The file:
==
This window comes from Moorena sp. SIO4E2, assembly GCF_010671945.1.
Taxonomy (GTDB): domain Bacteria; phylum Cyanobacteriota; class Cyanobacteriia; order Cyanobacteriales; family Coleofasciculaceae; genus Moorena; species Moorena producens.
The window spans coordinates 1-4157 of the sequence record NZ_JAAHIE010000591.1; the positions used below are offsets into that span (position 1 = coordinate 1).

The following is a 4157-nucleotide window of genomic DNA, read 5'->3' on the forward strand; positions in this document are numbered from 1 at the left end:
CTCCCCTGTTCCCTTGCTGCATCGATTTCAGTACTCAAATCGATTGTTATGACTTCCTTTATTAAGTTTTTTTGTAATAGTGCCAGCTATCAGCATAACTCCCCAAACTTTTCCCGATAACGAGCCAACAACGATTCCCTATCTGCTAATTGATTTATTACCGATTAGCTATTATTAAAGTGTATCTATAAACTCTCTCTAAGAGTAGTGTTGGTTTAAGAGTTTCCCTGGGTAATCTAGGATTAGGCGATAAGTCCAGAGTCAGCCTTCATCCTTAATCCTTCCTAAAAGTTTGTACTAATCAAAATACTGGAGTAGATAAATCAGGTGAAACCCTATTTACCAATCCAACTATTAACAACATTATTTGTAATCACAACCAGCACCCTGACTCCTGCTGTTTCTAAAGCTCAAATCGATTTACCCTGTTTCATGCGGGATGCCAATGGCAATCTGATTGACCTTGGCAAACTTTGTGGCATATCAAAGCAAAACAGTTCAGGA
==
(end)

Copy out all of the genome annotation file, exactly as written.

This window comes from Moorena sp. SIO4E2, assembly GCF_010671945.1.
Taxonomy (GTDB): domain Bacteria; phylum Cyanobacteriota; class Cyanobacteriia; order Cyanobacteriales; family Coleofasciculaceae; genus Moorena; species Moorena producens.
The window spans coordinates 1-4157 of the sequence record NZ_JAAHIE010000591.1; the positions used below are offsets into that span (position 1 = coordinate 1).

The following is a 4157-nucleotide window of genomic DNA, read 5'->3' on the forward strand; positions in this document are numbered from 1 at the left end:
CTCCCCTGTTCCCTTGCTGCATCGATTTCAGTACTCAAATCGATTGTTATGACTTCCTTTATTAAGTTTTTTTGTAATAGTGCCAGCTATCAGCATAACTCCCCAAACTTTTCCCGATAACGAGCCAACAACGATTCCCTATCTGCTAATTGATTTATTACCGATTAGCTATTATTAAAGTGTATCTATAAACTCTCTCTAAGAGTAGTGTTGGTTTAAGAGTTTCCCTGGGTAATCTAGGATTAGGCGATAAGTCCAGAGTCAGCCTTCATCCTTAATCCTTCCTAAAAGTTTGTACTAATCAAAATACTGGAGTAGATAAATCAGGTGAAACCCTATTTACCAATCCAACTATTAACAACATTATTTGTAATCACAACCAGCACCCTGACTCCTGCTGTTTCTAAAGCTCAAATCGATTTACCCTGTTTCATGCGGGATGCCAATGGCAATCTGATTGACCTTGGCAAACTTTGTGGCATATCAAAGCAAAACAGTTCAGGA